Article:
London: Without delivering a “coup de grace”, the Indian bowlers did reasonably well to contain England on the second day of the second cricket Test when the dice was undoubtedly loaded in favour of batsmen and the Zimbabwean-born English first drop Gary Ballance cashed in on the opportunity with a patient hundred.
England, predictably, had their noses slightly ahead of India. But they have to bat last on a track that may conspire with spin and reverse swing, thereby suggesting the contest is far from out of India’s grasp.
It is an ancient adage that one cannot judge how good or bad a wicket is until two innings have unfolded. This is slightly questionable if one side bowls in helpful conditions and the other in not so conducive circumstances. In other words, England operated on an opening day green top, India on a second day surce which had become distinctly browner.
Yet, the best of the bowlers on either side in the first two days of this match was Bhuvneshwar Kumar. English batsmen are nurtured on negotiating aerial movement. Nonetheless, the 24-year-old Uttar Pradesh “swingwallah” who bends the ball both ways proved a handful. With a disciplined line and length, he not only captured wickets but kept a tight leash on the runs. It was a lesson for the vastly more experienced home bowlers on how not to waste the shine on the ball.
In general, the Indian quicker bowlers made the English batsmen play twice the number of deliveries in the morning session of the second day compared to their counterparts’ performance in the same two hours on the first. It is a tribute to Duncan Fletcher that he’s instilled in his wards not to bowl short or wide; but it is equally a compliment to the bowlers to execute the instruction.
With Mohammed Shami noticeably unable to crank up his old velocity, the Indian attack lacks genuine pace; a matter Varun Aaron can rectify, if given an opportunity. The English batsmen were acutely discomfited in Australia by Mitchell Johnson’s torridity trained at the ribs. The same tactics could pay dividends if Aaron is drafted in for the third Test in Hampshire, which could offer a harder pitch.
It was, however, refreshing to observe Stuart Binny bowl as fast as, if not faster than Ishant Sharma, who was steady rather than incisive, for he characteristically didn’t swing or seam the ball much. Indeed, but for Mahendra Dhoni remaining motionless where he ought to have at least attempted to pouch an outside edge, Binny would have had Ballance caught behind.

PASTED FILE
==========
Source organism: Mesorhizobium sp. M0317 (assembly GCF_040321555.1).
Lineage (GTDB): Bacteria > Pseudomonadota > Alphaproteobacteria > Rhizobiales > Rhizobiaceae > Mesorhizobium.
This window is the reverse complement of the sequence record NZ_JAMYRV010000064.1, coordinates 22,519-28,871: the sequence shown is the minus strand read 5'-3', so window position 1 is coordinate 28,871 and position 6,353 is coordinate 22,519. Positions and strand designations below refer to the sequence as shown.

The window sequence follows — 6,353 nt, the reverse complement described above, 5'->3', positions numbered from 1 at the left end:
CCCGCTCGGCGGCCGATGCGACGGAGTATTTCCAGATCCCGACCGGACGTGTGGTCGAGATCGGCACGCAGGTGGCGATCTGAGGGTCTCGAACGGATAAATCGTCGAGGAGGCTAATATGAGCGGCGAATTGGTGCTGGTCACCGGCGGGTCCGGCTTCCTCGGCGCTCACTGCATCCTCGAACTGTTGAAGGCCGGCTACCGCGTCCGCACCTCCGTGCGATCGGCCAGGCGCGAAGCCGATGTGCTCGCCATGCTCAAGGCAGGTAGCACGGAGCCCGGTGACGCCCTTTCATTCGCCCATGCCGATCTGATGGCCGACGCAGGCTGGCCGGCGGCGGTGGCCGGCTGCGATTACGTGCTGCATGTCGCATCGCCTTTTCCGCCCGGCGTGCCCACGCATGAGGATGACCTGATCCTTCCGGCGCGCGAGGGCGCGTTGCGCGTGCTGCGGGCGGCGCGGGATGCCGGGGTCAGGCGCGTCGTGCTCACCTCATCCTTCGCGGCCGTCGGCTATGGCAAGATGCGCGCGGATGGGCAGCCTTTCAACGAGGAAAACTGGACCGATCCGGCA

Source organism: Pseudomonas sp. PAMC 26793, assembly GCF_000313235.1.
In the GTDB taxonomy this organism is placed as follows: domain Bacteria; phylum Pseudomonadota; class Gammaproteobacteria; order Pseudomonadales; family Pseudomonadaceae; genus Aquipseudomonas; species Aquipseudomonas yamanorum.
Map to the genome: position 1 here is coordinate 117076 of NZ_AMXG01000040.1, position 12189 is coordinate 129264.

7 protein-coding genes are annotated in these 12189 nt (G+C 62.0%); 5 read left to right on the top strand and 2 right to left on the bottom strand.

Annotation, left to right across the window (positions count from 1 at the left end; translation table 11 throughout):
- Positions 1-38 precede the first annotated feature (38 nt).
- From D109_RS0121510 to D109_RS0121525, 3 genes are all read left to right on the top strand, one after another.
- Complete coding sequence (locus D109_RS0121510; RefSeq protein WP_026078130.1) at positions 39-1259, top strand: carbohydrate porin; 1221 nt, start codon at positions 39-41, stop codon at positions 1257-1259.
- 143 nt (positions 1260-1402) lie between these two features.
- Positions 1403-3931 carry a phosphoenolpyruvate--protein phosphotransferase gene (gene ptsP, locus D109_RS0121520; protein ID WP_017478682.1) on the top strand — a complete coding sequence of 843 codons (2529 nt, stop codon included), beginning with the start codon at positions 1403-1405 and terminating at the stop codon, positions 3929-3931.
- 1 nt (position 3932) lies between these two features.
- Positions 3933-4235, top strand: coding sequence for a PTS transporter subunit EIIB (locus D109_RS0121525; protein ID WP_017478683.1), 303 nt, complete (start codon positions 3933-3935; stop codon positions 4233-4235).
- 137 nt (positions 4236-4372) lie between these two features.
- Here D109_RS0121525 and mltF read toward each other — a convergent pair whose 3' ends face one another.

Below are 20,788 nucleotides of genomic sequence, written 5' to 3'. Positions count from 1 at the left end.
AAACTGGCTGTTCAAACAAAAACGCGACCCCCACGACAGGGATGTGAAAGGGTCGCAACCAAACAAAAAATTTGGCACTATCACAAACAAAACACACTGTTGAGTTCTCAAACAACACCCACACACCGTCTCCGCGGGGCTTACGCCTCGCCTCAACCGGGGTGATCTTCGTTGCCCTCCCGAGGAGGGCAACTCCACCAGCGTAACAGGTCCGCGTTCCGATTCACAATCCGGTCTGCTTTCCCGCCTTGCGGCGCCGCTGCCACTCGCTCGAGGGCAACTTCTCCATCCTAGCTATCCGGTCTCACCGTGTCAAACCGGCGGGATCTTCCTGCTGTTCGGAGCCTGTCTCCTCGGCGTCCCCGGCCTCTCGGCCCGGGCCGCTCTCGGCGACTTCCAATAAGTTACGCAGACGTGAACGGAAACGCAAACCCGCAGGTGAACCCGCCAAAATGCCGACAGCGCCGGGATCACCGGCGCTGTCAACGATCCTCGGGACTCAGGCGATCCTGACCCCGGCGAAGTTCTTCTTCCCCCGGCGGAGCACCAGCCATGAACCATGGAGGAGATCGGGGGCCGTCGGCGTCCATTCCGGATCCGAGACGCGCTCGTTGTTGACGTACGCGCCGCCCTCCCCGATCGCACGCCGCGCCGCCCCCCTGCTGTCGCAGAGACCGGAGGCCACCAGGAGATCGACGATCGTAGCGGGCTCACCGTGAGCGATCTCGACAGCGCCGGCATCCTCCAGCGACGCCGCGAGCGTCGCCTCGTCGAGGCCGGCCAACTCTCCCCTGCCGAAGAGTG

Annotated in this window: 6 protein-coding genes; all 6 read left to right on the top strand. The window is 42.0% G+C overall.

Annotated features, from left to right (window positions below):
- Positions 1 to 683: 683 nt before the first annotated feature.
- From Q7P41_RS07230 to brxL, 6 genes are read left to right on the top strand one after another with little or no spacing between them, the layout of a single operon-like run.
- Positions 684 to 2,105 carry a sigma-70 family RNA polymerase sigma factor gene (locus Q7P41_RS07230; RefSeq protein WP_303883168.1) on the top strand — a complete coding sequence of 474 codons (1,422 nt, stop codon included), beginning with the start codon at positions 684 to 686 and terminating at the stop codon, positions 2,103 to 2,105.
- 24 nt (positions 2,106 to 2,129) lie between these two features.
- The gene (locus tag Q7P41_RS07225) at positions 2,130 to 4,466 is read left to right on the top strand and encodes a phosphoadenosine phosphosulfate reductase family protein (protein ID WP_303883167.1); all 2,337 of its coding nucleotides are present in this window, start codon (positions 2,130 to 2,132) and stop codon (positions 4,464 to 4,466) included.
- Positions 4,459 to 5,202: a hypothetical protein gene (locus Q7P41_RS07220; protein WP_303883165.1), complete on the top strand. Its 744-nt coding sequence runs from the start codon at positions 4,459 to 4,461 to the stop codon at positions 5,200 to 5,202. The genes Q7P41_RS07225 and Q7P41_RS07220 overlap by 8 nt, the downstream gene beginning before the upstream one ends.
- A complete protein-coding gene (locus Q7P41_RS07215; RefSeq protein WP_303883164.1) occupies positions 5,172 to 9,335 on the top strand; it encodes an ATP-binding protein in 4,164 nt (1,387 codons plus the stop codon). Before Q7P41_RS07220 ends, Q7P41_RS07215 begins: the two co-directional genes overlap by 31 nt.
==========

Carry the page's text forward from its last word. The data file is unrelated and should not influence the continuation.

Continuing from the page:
Pressure fetches wickets; and Ravindra Jadeja was the beneficiary. Joe Root, the centurion in the first Test, has a reputation of being uncertain at the start of an innings. So this proved as he was rapped on the backfoot by the left-armer’s stock, an angled in straighter delivery.
The Saurashtrian all-rounder’s action is un-classical, for it is open-chested and he doesn’t run in diagonally as orthodox left-arm spinners like Bishan Bedi and Dilip Doshi used to. Fletcher has tried to alter this, but the bowler is unable to affect an adjustment. His technical incorrectness, though, may not prevent him from turning the ball on a worn out surface in the fourth innings of this match.
Notwithstanding Ajinkya Rahane’s masterclass in technique (the influence of his guru Rahul Dravid clearly evident in this respect) and temperament and on how to pace an innings, this lone hand, bar the pluckiness of Kumar, was insufficient to boost India to a par total of 350.
However, baked by an unusually hot sun, the wicket is flattening fast, which could bring reverse swing and spin into the picture earlier than expected. The former would mean Shami might be more effective than he has been.
Tactically, Jadeja should shoulder the bulk of the bowling. This will not only facilitate rotation of and much needed rest for the faster bowler in the energy-sapping weather, but avert Dhoni falling foul of the required over-rate.